Our world is still coming to terms with the sudden outbreak of COVID-19 and industries are grappling with the consequences of the economic slowdown. The impact of the novel coronavirus on India’s hospitality sector is nothing short of severe. While most economists expect things to rebound in the latter half of the year, uncertainty still lurks.
HVS India and South Asia, a global consulting firm for hospitality, has released a report, COVID-19: Impact on the Indian Hotels Sector, that takes account of how the virus has affected the travel and tourism industry, and what can be done to restore it.
Currently, inbound tourism has come to a halt with India under lockdown, the imposition of Section 144, suspension of visas and global advisories against travel. As of now, there are barely any bookings being made for the future, and the current ones all stand cancelled. In this scenario, the report alludes, there is limited scope for quick revival, but for a slow and steady growth instead. There is little chance of an influx of foreign tourists, and most bookings for October-March—done in the summer—have dwindled.
With deteriorating numbers since February, the report predicts that the latter half of 2020 will be the worst hit. The key to reviving such a market (after the virus is contained, of course) would be an increase in domestic travel. Airlines and hotels, with aid from the government, will have to come up with quick and efficient strategies to deliver quality to their returning customers.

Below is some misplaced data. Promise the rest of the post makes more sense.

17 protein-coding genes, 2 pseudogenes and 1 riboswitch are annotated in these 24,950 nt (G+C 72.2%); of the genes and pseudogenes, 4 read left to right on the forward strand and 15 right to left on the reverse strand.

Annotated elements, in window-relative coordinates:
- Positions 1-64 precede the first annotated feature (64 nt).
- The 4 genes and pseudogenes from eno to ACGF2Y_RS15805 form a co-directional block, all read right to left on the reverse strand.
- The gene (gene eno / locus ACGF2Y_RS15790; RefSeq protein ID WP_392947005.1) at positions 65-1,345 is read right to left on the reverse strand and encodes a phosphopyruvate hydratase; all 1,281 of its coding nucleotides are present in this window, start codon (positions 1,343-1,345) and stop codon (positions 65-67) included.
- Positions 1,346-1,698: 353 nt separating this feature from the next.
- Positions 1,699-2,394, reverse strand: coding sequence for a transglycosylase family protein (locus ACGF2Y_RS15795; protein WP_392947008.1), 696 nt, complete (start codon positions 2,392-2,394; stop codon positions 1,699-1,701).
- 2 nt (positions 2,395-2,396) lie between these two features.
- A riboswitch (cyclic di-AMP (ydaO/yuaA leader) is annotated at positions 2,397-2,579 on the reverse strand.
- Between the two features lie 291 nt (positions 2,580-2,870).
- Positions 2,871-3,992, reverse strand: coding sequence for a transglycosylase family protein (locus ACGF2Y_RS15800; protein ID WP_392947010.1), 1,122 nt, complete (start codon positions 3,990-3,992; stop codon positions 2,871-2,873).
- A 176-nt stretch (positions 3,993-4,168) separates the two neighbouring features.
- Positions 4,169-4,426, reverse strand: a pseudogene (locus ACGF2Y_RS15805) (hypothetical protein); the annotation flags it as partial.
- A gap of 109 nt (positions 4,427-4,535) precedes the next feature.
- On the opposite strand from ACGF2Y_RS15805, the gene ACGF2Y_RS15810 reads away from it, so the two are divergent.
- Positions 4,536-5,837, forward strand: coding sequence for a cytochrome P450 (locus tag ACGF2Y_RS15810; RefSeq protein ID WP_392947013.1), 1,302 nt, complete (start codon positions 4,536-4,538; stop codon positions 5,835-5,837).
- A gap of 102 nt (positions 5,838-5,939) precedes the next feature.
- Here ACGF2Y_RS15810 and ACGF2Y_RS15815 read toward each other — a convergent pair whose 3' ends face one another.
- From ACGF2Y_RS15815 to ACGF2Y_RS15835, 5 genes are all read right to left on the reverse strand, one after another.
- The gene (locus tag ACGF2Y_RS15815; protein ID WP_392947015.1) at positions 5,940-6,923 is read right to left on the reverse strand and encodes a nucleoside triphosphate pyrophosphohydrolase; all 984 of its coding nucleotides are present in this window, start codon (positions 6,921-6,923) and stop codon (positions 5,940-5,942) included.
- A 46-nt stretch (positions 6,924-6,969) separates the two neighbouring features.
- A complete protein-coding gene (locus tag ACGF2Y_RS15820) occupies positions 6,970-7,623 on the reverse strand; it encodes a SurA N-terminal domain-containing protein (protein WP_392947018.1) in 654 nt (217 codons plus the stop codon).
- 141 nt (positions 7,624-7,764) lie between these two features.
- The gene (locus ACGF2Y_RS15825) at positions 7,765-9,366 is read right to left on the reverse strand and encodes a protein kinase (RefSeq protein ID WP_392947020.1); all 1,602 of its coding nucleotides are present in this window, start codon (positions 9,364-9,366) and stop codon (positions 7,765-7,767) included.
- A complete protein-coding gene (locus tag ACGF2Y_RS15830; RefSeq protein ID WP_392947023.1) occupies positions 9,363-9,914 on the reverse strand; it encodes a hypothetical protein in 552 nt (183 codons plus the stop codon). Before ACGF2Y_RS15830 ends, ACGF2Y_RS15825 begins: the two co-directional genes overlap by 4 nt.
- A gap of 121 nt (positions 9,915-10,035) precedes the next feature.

HVS proposes two steps: use this chasm to prepare for the upcoming demand by focusing on marketing and upgradation. This ‘Stop Gap Plan’ is about maintaining a thread of communication, using social media and advertisements, with the consumers. It's also about strengthening the communication within the company, to make a budget and plan for re-opening and to utilise this period to fix and upgrade whatever is possible.
The next step is where all the action is. Once the outbreak of the virus is contained and the world is set to travel again, HVS suggests that any plan of re-opening must be done keeping long-term benefits and safety compliances in mind. It is imperative that hospitality companies reach out to deferred and cancelled bookings and give due attention to domestic travellers. Staycations, the report believes, could make for a popular tool. The report insists that hotels and airlines must slowly roll out their services rather than starting everything instantly and to not get caught up in spending.
All in all, COVID-19: Impact on the Indian Hotels Sector urges the industry to understand that like most bad tidings, this too shall pass.